28 April 2012

A gold clock for the sultan

De Lannoy, via WikiCommons
Perhaps the most indefatigable traveller of all ... medieval ambassadors was Ghillebert de Lannoy and his activities suggest the wide-ranging expertise expected from such a man [...] Lannoy's Voyages et Ambassades is a straight-forward account of his various military expeditions, diplomatic missions, official appointments and frequent pilgrimages from his first raid of the Isle of Wight at the age of thirteen to his final trip to Rome for the holy year of 1450 when he was almost sixty-five. The core of this work is his detailed report on a two year journey of diplomacy and reconnaissance undertaken for Henry V of England and Duke Philip of Burgundy in 1421. Both rulers had a real desire to lead another crusade and sent Lannoy, a trusted familiar of the duke with experience of the east, to explore the political climate and report on the military aspects of the terrain which might affect a possible crusade. This was an unusual mission in its mix of activities and the reconnaissance in the Holy Land was kept secret from much of the party, being effected under the cover of a devout pilgrimage in which Lannoy was only accompanied by a herald, the acknowledged medieval military expert. On his return home Ghillebert filed a separate account of the detailed military information he had acquired on such matters as the nature of harbours and their anchorage, the availability of good water and possible provision for horses with Duke Philip and the English council, since Henry V had died during the voyage. Lannoy's true diplomatic activities had involved formal visits to the rulers who controlled the land route by which soldiers could march overland to Syria and Palestine. The support, or at least acquiescence of these powers, would be essential for the passage of an army.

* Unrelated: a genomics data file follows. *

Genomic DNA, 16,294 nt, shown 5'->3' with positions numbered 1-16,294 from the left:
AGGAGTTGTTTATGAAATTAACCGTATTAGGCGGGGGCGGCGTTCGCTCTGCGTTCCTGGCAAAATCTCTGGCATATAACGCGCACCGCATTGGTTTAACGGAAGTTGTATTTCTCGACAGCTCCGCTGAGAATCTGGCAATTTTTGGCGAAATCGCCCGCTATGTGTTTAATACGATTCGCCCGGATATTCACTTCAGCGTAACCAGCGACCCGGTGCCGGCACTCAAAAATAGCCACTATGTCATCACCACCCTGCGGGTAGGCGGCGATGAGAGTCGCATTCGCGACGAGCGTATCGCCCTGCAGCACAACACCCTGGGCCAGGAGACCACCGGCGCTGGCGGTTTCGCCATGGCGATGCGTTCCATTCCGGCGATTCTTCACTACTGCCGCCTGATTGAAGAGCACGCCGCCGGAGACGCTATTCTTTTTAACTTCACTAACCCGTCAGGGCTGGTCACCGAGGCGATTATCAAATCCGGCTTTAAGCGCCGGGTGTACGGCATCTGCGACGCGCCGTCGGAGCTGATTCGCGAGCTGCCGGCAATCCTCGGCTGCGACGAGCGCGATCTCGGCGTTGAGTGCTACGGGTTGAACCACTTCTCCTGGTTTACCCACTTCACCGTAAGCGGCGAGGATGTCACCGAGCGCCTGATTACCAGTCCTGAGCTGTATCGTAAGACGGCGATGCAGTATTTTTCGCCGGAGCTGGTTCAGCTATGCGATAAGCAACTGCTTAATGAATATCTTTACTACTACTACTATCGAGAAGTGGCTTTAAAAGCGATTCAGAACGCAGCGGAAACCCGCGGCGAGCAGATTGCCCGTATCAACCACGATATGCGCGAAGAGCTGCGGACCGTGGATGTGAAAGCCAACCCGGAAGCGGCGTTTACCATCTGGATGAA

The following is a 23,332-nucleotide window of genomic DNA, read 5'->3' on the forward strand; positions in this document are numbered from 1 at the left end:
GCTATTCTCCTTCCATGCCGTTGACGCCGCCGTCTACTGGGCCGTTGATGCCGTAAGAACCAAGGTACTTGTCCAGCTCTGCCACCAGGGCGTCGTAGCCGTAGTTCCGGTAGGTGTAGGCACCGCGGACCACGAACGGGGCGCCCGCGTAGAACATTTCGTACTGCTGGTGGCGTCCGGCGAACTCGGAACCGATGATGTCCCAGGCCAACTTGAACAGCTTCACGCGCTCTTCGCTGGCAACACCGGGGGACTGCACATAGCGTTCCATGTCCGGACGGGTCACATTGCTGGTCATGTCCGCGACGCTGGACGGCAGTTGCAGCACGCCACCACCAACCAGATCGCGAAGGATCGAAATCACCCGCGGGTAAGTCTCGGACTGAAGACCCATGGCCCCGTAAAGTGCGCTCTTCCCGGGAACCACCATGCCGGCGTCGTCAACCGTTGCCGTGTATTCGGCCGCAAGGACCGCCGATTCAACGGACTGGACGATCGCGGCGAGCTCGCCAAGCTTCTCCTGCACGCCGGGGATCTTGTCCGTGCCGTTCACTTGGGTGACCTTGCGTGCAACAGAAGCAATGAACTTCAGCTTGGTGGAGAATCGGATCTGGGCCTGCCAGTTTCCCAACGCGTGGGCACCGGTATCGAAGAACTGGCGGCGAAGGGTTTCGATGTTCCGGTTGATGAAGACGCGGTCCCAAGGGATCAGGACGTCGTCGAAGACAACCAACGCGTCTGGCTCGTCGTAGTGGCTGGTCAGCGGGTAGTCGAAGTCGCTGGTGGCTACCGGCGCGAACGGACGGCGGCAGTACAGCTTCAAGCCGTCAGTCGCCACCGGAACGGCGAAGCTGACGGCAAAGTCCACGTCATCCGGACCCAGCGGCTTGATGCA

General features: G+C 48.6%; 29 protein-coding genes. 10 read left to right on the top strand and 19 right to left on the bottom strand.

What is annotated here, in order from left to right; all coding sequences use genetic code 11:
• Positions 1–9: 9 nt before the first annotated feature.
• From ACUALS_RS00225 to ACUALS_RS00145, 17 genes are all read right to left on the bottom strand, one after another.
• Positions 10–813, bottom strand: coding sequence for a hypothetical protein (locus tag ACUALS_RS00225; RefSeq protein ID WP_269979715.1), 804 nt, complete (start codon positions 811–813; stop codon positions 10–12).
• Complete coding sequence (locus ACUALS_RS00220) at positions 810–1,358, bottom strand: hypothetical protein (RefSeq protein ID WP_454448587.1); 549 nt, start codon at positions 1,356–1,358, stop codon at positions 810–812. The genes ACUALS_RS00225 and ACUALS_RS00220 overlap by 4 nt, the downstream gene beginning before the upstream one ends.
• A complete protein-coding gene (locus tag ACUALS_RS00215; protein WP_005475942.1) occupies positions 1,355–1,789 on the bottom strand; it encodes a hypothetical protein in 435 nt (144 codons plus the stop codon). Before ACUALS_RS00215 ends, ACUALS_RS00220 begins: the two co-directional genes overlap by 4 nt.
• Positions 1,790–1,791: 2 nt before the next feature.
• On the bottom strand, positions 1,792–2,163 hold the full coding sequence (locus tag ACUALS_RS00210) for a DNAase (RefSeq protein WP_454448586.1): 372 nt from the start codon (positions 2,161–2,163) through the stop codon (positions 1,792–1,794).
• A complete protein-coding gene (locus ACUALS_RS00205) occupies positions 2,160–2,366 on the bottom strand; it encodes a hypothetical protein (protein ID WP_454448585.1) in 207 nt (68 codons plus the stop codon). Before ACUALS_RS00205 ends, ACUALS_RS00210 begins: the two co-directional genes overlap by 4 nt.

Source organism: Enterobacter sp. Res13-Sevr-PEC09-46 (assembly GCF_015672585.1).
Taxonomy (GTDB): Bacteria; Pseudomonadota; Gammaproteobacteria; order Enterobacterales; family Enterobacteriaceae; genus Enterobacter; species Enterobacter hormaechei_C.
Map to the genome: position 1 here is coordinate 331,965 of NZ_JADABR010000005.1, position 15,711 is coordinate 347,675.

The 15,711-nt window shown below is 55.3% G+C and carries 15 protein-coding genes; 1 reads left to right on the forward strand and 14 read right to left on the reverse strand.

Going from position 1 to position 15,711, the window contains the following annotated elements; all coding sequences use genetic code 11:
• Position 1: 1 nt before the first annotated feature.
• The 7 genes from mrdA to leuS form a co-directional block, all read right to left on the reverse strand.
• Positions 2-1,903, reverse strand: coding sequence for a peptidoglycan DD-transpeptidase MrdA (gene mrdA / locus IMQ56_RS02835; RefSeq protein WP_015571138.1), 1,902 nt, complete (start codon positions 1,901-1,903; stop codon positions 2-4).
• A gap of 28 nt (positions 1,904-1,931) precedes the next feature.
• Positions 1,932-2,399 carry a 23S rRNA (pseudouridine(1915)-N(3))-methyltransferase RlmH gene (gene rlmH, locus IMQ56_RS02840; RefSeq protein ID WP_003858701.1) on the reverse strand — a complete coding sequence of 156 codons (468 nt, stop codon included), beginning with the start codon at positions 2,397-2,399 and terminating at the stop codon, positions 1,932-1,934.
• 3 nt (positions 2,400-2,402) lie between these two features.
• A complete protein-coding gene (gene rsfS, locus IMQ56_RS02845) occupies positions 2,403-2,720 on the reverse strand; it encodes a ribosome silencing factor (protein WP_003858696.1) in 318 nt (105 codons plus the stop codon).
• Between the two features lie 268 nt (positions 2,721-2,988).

It was an adventurous journey. Lannoy left his castle at Ecluse (Sluis) in May 1421 with a party of eight but he sent his people, the luggage and the jewels on by ship while he himself took the overland route through Brabant, Westphalia, Bremen, Hamburg, Lubeck, Stettin to Danzig (Gdansk). There he rejoined his party and presented his letters of credence and the assigned gifts to the Grand Master of the Teutonic Knights [Michael K├╝chmeister von Sternberg]. Lannoy reported with considerable satisfaction that the Master had done him great honour, giving several dinners for him and presenting him with two horses while Artois king-at-arms, the accompanying herald, received two sables. The choice of the proper diplomatic presents was always a thorny one though precious jewels, fine cloth from the ambassador's own country or some notable piece of craftsmanship were always acceptable. Included in Lannoy's baggage was one of the most unusual diplomatic presents of the century, a gold clock destined for the sultan of Turkey. A gold clock small enough to be carried on such an expedition so early in the fifteenth century is in itself a surprise but, because the sultan of Turkey for whom it was destined [Mehmed I] had died before Lannoy arrived and civil war was raging in Turkey, the clock could not be delivered. The conscientious ambassador carried it with him on his two year journey and on his return gave it back to the council of Henry VI. From that point the gold clock retreats obstinately into the mists of history and our questions remain unanswered - what kind of clock was it? Did it still run after all its vicissitudes? And who finally got it?

- Margaret Wade Labarge, Medieval Travellers: The Rich and the Restless, London, 1982, p.131-3. 

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